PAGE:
1-800-Flowers started out in 1976 as one flower store, then added 13, then a phone service, and finally a web site. This year the company stoked its growing gift-basket business with the purchase of confectioner Fannie May. While swanky candy is already represented in its product line by Godiva and Joseph Schwartz, Fannie May appeals to more middlebrow palates and pocketbooks. A box of 25 Fannie May truffles, for example, sets a customer back only $22.99 compared with $34 to $64 for the upscale brands.
This acquisition joins the company’s previous diversification plays such as Plow & Hearth (gifts for home, hearth, yard and garden), HearthSong and Magic Cabin (toys, games and other kids’ gifts), The Popcorn Factory, and Greatfood.com.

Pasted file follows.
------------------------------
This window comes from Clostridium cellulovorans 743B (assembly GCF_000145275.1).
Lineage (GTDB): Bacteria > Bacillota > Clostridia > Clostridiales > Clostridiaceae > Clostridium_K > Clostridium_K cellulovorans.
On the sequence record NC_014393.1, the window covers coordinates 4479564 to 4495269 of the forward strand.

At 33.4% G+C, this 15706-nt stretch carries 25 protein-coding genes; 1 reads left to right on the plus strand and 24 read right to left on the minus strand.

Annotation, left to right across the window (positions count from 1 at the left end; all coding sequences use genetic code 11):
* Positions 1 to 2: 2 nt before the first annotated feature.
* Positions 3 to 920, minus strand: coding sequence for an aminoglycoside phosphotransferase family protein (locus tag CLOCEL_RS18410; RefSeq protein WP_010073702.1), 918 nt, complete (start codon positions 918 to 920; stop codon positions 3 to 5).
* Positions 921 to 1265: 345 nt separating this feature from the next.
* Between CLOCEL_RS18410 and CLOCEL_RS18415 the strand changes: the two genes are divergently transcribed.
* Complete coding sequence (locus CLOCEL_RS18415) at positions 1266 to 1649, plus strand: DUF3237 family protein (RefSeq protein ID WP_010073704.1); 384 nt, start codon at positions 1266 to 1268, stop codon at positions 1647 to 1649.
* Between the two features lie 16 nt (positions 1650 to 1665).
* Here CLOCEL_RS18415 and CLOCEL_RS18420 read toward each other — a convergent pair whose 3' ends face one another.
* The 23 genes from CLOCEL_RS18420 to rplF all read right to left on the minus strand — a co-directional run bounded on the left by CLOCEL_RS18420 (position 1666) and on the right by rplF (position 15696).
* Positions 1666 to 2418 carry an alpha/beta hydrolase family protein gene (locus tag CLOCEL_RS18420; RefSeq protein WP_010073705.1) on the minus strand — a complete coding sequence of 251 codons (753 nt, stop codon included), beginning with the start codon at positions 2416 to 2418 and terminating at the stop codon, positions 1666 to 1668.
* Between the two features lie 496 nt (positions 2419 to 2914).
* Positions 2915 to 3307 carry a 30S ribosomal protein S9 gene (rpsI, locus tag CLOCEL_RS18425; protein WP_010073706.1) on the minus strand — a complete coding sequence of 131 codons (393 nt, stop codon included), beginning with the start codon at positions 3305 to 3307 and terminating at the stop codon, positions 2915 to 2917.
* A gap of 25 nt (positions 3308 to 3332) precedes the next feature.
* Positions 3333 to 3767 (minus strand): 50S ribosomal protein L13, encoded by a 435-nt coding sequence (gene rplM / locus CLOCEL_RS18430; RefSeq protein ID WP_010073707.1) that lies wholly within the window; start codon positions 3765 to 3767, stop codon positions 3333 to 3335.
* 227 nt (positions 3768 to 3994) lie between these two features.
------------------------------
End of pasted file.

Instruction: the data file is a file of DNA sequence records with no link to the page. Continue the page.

Not that the flowers are being neglected. The company recently touted its signing of floral-designer-to-the-stars Nico de Swert to the team that supplies the Designer Flowers section of the site.
Despite the potential confusion of these proliferating offerings, the 1-800-Flowers.com web site remains a model of clarity. Pull-down menus let customers narrow their search by 11 different criteria, including occasion, price and product type. If they’re pressed or lacking imagination, the “find a gift fast” option further streamlines the process. And at every turn, customers can see what’s available for same-day delivery. And for those in doubt about the propriety of their choices, there’s a “Gift Etiquette” tutorial section provided by the one and only Emily Post.